we could raise a few coppers for gunpowder and crackers, so much the better. I don't remember that we ever made this an occasion for a demonstration against any local "little tyrant of our fields." It was, I think, purely an historical celebration. We were, I am afraid, a terrible lot of bigots. The only Roman Catholic in the village (whom I knew afterwards to be a most estimable man) was looked upon as—and indeed was—a complete outsider. I don't think he had an intimate in the place. "Puseyites" were only one degree less abhorrent. Curiously enough, though Wesleyanism was rife, "Ranters" were almost as bad as Puseyites. The way to heaven was indeed a strait one in those days.
Epworth, April 28th, 1903.
At Bedford Guys are very popular, as one of my own family can testify.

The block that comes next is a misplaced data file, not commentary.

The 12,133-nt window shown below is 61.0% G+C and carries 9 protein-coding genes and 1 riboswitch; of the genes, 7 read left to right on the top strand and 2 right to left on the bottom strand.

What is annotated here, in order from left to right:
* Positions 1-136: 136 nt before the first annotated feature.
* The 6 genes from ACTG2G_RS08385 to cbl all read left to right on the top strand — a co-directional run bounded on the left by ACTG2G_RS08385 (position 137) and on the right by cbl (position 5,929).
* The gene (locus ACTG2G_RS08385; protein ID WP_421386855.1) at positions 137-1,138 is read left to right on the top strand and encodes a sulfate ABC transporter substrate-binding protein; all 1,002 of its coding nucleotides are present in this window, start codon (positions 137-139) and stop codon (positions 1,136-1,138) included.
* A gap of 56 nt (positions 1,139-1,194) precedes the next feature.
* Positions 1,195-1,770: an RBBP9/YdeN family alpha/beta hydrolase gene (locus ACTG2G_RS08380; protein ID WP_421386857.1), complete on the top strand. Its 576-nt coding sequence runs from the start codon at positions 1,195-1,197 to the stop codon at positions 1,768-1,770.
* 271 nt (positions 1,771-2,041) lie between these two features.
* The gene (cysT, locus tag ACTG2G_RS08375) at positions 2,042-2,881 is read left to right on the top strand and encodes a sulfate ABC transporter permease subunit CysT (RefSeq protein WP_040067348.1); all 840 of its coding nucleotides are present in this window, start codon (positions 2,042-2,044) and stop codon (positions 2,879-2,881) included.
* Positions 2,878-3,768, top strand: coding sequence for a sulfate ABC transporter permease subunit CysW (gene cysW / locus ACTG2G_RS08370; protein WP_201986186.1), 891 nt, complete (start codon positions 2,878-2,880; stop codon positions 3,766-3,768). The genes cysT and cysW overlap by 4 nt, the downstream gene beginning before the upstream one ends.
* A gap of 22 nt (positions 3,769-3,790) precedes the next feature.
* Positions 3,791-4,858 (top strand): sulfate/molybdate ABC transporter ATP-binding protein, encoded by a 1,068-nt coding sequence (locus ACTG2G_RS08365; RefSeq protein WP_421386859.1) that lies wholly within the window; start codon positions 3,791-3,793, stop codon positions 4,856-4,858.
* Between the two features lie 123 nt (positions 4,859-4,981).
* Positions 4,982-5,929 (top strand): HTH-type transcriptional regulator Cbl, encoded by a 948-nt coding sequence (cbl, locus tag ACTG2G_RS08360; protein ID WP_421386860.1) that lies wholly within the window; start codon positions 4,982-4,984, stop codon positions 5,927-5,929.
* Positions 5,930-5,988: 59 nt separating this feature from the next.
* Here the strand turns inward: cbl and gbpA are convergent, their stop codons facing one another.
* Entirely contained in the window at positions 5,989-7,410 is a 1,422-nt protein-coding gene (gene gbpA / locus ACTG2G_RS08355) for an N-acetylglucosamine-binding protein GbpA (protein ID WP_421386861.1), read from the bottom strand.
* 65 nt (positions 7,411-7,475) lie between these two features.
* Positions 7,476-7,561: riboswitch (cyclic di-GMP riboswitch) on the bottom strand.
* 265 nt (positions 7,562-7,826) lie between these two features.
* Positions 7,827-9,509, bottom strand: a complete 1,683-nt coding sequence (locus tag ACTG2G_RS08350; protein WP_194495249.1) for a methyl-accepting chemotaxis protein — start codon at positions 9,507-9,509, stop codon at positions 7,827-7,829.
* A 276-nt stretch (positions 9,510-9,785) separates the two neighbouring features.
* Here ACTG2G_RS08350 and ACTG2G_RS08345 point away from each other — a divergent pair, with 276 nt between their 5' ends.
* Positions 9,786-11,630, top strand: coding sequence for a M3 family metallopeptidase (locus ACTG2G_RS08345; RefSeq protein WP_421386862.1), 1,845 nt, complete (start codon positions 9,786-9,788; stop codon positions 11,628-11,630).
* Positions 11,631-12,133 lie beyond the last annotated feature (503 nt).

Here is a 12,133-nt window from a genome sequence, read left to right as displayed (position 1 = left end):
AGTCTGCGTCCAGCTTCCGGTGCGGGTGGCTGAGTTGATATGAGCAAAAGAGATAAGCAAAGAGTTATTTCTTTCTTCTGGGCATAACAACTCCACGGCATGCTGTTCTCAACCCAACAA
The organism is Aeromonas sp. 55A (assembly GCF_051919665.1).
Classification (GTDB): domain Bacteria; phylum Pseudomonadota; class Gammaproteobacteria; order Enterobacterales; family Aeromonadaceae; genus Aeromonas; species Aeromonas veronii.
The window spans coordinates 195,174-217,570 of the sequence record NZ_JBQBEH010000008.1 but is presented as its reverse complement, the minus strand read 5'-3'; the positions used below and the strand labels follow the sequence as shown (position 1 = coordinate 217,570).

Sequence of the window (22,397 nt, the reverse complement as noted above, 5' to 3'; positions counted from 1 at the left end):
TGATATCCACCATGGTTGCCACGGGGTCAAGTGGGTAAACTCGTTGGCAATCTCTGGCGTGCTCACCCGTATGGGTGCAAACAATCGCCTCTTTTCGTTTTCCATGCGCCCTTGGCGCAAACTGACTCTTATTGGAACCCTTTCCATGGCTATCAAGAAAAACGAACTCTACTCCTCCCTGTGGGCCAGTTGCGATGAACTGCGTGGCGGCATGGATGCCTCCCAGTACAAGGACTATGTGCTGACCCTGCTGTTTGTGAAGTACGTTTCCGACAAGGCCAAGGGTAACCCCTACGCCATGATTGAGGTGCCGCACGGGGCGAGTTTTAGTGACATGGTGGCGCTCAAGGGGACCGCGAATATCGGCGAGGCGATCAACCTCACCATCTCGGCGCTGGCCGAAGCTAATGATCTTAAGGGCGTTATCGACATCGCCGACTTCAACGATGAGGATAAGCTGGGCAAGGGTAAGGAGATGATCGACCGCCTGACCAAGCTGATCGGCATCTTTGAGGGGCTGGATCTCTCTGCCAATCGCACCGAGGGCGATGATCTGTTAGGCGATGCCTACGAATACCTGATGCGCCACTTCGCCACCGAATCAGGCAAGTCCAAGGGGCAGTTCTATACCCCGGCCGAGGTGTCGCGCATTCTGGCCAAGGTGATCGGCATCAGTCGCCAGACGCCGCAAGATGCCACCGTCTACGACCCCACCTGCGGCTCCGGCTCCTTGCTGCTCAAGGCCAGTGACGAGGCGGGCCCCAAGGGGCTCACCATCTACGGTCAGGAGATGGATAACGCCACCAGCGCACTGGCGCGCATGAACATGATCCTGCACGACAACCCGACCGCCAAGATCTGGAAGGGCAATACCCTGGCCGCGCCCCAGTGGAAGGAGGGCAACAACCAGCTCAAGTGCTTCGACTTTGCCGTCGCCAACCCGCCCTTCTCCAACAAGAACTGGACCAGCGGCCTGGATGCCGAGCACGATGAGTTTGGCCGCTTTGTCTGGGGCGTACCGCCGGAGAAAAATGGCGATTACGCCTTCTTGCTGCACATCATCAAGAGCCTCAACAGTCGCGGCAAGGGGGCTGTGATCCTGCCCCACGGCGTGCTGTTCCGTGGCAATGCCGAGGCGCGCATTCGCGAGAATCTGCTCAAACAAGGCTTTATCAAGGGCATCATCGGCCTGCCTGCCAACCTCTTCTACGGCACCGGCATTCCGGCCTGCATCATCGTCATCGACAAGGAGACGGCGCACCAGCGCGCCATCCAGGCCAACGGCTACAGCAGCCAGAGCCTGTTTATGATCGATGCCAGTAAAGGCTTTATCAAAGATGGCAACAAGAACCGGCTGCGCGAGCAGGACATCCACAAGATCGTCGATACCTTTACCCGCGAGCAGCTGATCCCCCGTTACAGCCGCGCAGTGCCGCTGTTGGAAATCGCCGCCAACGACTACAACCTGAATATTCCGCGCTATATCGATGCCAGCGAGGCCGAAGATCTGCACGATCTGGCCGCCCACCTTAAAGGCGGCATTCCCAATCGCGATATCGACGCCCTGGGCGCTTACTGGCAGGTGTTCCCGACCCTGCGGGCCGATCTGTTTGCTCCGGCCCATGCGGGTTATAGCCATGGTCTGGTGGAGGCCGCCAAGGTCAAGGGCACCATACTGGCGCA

An Episcopal Life-Index.
The following passage relates to Chichester, and is given in A Tour through Great Britain, by A Gentleman, 2nd edition, MDCCXXXVIII., p 204 (the author, it is considered, being Defoe):
"They have a Story in this City, that whenever a Bishop of that Diocese is to die, a Heron comes and sits upon the Pinacle of the Spire of the Cathedral; and that this accordingly happened when Dr. Williams was Bishop. At which Time, a Butcher standing at his Shop Door, in the South-street, seeing it, ran in for his Gun, and being a good Marks-man shot the Heron, and kill'd it, at which his Mother was very angry, and said. He had kill'd the Bishop; and the next Day, they say. News came to the Town, that Bishop Williams was dead; this Story, odd as it is, was affirm'd by many of the Inhabitants."
[If we may accept Defoe, and Defoe writing anonymously at that, as a trustworthy authority on items of folk-belief, then the connection between the fisher-bird and the Bishops of Chichester may possibly be found in the story recorded by Bede, to the effect that it was St. Wilfrid, the first Bishop of the South Saxons, who taught them the fisherman's craft.—Ed.]